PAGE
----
Voices from the Crisis in the Occupied Palestinian Territory and Israel
Rimal neighbourhood in Gaza City after it was hit by Israeli aistrikes. Photo: Yousef Hammash / NRC
For Khloud, there was no other choice. As the ongoing Israeli airstrikes destroyed her home in Gaza, she grabbed her 2 year-old son and headed for the streets. "All I can do is try and keep my son calm and try to convince him there is nothing risky around us," says Khloud.
These are the stories from our humanitarian colleagues flooding our inboxes since the escalation of the crisis in the Occupied Palestinian Territory and Israel.
A humanitarian catastrophe is unfolding in Gaza following the Israeli response to the appalling attacks by Hamas. Oxfam has been forced to halt all of its humanitarian and development work in Gaza as violence continues to rage across Gaza and Israel.
Hearing from our colleagues and imagining what their families are going through is overwhelming. Oxfam staff are sending us terrifying messages; they are sheltering in their homes or displaced with their extended families, some trying to find safety in schools or hospitals that have already been damaged by airstrikes. They are in darkness, pleading to know what is happening. One last message received told us ‘Please pray for us and forgive us if we don't end up making it through this tough time.
Here are some of their stories.
Khloud, Economic Justice Program Officer
Two weeks ago, Khloud was posting feminist memes and re-sharing studies on women's economic justice on her social media feeds. Today, it is her heartfelt recount of the moment she left her home with her toddler son making the rounds of social networks.
"The only thing I really remember is the moment we left the house, running in the streets, knowing nothing, having nothing with us. The only thing I managed to take with me - my son."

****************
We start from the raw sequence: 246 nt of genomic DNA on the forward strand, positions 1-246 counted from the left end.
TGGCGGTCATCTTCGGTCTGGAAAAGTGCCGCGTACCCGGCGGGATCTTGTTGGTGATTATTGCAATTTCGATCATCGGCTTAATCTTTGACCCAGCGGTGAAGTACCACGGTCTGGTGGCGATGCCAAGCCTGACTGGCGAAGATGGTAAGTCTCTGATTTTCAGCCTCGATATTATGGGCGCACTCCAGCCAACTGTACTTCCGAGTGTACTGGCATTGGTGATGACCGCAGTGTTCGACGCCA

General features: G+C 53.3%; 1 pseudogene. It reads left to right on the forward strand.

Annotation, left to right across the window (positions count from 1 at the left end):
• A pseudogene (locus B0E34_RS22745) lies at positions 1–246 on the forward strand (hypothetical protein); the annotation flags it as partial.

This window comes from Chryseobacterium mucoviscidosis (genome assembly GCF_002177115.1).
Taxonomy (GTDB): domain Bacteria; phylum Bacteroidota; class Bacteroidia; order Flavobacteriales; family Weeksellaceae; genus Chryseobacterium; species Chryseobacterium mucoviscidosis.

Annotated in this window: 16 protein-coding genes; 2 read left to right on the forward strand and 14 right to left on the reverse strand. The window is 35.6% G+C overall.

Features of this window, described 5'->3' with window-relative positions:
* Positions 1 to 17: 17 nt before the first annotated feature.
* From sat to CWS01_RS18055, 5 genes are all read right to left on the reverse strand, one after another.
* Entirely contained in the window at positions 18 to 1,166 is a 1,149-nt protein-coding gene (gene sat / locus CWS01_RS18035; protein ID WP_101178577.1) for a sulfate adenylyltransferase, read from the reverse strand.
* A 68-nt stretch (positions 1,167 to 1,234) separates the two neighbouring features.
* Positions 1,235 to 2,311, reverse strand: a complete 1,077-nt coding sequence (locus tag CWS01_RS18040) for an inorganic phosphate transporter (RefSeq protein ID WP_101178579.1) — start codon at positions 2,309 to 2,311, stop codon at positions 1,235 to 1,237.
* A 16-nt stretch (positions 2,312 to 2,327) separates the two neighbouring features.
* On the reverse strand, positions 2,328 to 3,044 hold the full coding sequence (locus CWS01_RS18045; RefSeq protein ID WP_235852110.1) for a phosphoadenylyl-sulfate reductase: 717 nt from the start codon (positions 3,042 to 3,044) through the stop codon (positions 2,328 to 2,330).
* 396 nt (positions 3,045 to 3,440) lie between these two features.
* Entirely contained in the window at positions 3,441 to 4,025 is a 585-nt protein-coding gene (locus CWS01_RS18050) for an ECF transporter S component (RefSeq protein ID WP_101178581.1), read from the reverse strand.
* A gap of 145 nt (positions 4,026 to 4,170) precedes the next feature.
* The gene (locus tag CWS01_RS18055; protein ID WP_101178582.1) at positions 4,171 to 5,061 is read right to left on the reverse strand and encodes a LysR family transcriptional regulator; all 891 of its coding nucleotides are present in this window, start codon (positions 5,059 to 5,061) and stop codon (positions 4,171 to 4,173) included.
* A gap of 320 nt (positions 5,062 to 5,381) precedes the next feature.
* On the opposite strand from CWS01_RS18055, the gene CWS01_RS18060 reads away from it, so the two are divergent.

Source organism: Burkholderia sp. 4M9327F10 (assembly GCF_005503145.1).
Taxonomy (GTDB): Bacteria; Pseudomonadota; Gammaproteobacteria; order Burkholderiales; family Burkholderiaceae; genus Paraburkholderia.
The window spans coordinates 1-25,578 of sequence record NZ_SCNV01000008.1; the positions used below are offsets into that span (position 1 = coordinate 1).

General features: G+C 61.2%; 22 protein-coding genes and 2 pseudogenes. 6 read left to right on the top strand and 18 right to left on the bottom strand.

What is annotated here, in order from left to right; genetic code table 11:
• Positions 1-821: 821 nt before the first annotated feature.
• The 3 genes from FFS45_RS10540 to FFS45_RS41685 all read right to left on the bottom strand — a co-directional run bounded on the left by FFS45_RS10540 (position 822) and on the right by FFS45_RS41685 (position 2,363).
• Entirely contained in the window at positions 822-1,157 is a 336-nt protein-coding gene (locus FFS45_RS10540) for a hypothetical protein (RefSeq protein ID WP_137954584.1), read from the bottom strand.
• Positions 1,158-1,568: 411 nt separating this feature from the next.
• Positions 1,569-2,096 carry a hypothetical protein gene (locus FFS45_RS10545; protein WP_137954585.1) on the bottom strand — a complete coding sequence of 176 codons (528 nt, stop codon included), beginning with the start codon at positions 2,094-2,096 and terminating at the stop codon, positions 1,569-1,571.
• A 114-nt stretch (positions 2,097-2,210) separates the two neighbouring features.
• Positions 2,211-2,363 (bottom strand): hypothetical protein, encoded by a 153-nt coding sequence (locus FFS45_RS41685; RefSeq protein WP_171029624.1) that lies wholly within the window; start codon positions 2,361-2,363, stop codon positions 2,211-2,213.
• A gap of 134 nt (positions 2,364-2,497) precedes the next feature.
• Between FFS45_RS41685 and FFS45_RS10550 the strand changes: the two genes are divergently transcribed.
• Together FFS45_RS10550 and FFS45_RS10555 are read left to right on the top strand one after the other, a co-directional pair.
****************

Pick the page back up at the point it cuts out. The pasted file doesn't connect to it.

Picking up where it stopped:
Khloud, alongside her other Oxfam colleagues who are preparing to respond to this humanitarian emergency, have been in this situation many times in the past. Oxfam has repeatedly helped people recover from needless trauma and get back on their feet, only to start the process all over again. We have seen some gains, and time and again, how quickly those gains are lost.
"What I really wish? For this to come to its end. It's too much to handle for our children and our families," adds Khloud.
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An ambulance in Gaza moving wounded Gazans to AL Shefa' Hospital in Gaza. Photo: Marwan Sawwaf/Alef MultiMedia/Oxfam
Wassim, Saving Lives Project Manager
Wassim, working on a Water, Sanitation and Hygiene project. Photo: Oxfam in Jerusalem Facebook
Wassim is a manager for the Saving Lives project in the Occupied Palestinian Territory. He's been working for Oxfam for 11 years, dedicating himself to humanitarian work in Gaza, the West Bank and East Jerusalem.
"What once was Gaza is no more," he says in his latest voice note. His message came in on the wake of Israel's order for Northern Gaza to evacuate, an order condemned by Oxfam and other humanitarian organizations.
"Now, I'm talking and I'm still alive - but I don't know what will happen to us next."
Hassam explains that if it was up to him, he'd never leave and would rather die in Gaza. But he explains he must do what is right for his children and his parents. "We are going to leave our home within the next two hours. We are afraid and I must protect them. Pray for us."
Listen to Wassim's voice note below.
Najla, Country Relations Manager
Najla is currently living with her family and 12 other friends, sheltering without proper access to electricity, food, water and fuel. "Everyone I know is displaced," she explains.
The ongoing violence has been a reality for many years in the Occupied Palestinian Territory. The current siege by Israel adds on to the ongoing blockade of Gaza, which has endured for 16 years. Before this unprecedented escalation, the UN and humanitarian partners estimate that 2.1 million Palestinians across the Occupied Palestinian Territory - including 80% of the population in Gaza - depended on humanitarian assistance.
As Najla tucks in her children to sleep, the fear of ongoing bombings remains. "At 4:30AM, there was a massive airstrike that shook our house. We couldn't go back to sleep," she adds. The threat of airstrikes continues around the clock.
Watch as a loud bomb interrupts Najla during a live TV interview with CNN :
As another day wraps up, all of us wonder if our colleagues in Gaza will make it through the next day. In the meantime, we are doing all we can to mount a humanitarian response as soon as conditions allow.
Oxfam is assessing how it can restart its humanitarian work in Occupied Palestinian Territory and Israel currently on hold due to the conflict.
Oxfam and partners are ready to respond to support the 2.2 million people trapped within and outside Gaza but can only do so when the air strikes and violence stops. Please give today.